The way your business talks internally and to its customers is the key to creating and maintaining what’s unique about your business. Like it or not your business culture has a huge impact on how profitable you are, whether you can attract the best employees and who’ll recommend your services.
The recent “discovery” of the handbook given to customer service employees in Apple Stores, or “Apple Genius” as they’re known, gives a great insight into how the culture is curated by Apple. Some of the comments about the manual are pretty sniffy about the tactics and language the staff are asked to use when dealing with customers, but to me this sounds like petty picking.
Apple retail staff have an amazing reputation for dealing with customers; they are by far and away a cut above the other computer stores. I’d suggest they are the leaders because Apple took the time to come up with a guide which details how they want their staff to handle customers. Those stores that leave it to individual store managers, however, don’t have the same customer perception of excellence.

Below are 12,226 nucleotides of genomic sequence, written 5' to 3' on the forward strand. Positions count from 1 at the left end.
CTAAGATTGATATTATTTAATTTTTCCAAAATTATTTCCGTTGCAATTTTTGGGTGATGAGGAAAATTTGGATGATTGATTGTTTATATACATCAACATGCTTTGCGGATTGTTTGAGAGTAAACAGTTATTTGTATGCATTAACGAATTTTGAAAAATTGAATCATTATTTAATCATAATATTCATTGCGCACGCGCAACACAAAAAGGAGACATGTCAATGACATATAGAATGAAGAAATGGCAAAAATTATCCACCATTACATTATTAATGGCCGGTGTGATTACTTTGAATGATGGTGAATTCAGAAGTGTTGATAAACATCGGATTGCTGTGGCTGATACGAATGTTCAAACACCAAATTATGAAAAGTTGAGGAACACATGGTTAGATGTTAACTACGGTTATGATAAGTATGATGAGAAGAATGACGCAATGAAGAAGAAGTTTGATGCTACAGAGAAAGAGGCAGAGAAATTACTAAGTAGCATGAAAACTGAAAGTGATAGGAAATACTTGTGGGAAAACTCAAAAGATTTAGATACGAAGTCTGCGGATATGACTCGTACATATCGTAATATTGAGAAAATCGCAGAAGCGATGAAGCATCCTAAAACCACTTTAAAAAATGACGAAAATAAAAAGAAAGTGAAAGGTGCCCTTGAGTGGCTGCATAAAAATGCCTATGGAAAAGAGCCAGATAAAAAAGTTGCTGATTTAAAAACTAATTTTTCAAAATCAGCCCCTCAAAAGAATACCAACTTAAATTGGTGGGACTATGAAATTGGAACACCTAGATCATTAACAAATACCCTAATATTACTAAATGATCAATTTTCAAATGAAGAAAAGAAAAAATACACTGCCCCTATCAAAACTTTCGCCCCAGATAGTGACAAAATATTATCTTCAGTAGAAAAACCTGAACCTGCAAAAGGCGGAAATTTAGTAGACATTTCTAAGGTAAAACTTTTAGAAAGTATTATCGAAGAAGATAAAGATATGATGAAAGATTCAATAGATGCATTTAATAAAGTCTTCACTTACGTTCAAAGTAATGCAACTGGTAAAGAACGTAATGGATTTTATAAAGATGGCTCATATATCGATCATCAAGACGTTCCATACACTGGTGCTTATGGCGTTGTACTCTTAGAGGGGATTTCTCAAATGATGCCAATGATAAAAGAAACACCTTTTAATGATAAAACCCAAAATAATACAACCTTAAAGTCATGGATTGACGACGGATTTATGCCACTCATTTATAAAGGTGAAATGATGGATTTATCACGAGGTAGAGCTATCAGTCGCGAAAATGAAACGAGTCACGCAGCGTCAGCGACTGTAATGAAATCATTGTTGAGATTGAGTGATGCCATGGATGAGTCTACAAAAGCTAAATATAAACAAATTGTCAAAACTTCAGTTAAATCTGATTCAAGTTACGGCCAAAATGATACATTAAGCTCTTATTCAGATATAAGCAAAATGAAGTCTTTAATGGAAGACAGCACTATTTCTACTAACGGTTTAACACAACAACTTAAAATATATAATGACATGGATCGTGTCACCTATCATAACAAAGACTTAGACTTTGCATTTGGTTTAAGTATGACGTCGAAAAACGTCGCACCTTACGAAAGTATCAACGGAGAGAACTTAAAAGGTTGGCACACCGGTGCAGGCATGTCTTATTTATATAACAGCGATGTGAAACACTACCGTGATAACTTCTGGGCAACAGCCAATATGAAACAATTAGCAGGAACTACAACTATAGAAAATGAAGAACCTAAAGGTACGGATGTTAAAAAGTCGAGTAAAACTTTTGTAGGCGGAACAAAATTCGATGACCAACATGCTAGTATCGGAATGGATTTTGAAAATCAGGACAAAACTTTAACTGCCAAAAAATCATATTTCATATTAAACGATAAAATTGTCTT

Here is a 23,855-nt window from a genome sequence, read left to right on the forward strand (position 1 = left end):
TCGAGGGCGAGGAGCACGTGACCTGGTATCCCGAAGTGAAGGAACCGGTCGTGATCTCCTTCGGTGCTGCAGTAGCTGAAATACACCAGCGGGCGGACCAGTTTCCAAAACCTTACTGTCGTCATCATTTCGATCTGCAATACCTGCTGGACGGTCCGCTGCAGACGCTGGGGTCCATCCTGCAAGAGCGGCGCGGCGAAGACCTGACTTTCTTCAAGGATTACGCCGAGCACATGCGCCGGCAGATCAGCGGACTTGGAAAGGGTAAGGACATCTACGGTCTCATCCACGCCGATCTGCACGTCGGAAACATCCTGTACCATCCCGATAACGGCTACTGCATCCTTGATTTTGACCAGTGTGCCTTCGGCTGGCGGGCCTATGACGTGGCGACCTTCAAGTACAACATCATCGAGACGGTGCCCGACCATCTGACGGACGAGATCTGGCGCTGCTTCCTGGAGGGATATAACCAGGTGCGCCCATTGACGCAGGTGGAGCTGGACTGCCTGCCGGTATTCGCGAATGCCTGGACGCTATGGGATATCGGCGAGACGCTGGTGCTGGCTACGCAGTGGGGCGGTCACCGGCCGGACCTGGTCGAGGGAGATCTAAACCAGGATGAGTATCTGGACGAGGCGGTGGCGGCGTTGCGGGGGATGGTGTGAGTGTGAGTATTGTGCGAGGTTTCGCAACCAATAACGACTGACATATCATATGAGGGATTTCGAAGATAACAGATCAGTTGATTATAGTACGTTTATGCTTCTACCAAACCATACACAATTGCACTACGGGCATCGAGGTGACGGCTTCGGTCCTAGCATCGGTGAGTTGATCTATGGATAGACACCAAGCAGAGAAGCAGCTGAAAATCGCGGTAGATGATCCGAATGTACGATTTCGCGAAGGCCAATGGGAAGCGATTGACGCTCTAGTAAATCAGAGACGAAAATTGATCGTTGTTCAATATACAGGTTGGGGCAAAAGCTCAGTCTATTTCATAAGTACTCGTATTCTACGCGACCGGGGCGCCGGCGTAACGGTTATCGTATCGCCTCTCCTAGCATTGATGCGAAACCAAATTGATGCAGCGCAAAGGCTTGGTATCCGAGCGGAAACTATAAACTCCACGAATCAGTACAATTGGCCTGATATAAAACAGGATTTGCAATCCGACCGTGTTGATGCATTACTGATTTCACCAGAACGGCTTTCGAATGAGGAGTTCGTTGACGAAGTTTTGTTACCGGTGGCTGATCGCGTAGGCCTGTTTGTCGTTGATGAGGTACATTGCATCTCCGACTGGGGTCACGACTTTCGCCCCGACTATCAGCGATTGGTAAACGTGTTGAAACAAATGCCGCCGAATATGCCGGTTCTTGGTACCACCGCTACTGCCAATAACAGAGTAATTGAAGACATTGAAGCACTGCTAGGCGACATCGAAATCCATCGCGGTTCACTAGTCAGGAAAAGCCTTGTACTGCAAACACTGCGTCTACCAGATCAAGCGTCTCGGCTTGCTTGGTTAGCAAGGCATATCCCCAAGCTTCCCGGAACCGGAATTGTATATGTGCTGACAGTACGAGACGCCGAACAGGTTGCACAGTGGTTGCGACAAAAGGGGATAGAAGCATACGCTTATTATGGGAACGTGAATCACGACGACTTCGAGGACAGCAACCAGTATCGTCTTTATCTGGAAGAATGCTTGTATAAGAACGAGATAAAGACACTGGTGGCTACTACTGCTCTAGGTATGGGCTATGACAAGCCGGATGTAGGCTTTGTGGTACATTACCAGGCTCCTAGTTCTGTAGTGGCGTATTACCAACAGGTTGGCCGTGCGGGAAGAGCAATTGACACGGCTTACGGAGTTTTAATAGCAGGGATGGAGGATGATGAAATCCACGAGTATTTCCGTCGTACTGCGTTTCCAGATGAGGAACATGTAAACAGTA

It seems to me that leaving your style, culture, essence to chance is a big mistake, especially in times like these. In our work transcribing, translating and interpreting for our clients, knowing about their culture, style and internal language is vital. We have to take their words and ensure that they can be understood when the language is changed or taken out of context, which adds a whole new level of complexity.
So while we don’t currently work for Apple (though if you’re reading this: Tim Cook, get in touch) having a detailed style guide – like the one for the Apple Genius programme – would help enormously to ensure Apple’s Company culture and beliefs were translated, interpreted and transcribed accurately.
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